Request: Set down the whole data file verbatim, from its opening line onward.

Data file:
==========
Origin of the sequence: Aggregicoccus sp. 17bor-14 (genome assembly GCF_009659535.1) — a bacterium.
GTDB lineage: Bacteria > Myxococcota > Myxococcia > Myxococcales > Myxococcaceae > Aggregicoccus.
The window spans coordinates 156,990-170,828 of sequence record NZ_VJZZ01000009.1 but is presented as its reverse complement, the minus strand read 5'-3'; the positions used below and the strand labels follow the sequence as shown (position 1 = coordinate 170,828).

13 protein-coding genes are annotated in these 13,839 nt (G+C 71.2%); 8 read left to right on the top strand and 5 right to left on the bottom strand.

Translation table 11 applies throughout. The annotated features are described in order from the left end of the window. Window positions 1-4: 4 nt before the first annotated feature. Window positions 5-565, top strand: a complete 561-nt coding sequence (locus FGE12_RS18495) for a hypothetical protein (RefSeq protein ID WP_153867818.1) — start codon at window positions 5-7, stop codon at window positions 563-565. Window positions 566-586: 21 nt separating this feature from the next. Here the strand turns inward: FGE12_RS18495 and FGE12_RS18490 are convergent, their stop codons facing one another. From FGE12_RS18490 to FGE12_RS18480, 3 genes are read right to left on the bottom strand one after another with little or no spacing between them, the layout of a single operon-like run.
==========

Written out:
Origin of the sequence: Aggregicoccus sp. 17bor-14 (genome assembly GCF_009659535.1) — a bacterium.
GTDB lineage: Bacteria > Myxococcota > Myxococcia > Myxococcales > Myxococcaceae > Aggregicoccus.
The window spans coordinates 156,990-170,828 of sequence record NZ_VJZZ01000009.1 but is presented as its reverse complement, the minus strand read 5'-3'; the positions used below and the strand labels follow the sequence as shown (position 1 = coordinate 170,828).

13 protein-coding genes are annotated in these 13,839 nt (G+C 71.2%); 8 read left to right on the top strand and 5 right to left on the bottom strand.

Translation table 11 applies throughout. The annotated features are described in order from the left end of the window. Window positions 1-4: 4 nt before the first annotated feature. Window positions 5-565, top strand: a complete 561-nt coding sequence (locus FGE12_RS18495) for a hypothetical protein (RefSeq protein ID WP_153867818.1) — start codon at window positions 5-7, stop codon at window positions 563-565. Window positions 566-586: 21 nt separating this feature from the next. Here the strand turns inward: FGE12_RS18495 and FGE12_RS18490 are convergent, their stop codons facing one another. From FGE12_RS18490 to FGE12_RS18480, 3 genes are read right to left on the bottom strand one after another with little or no spacing between them, the layout of a single operon-like run.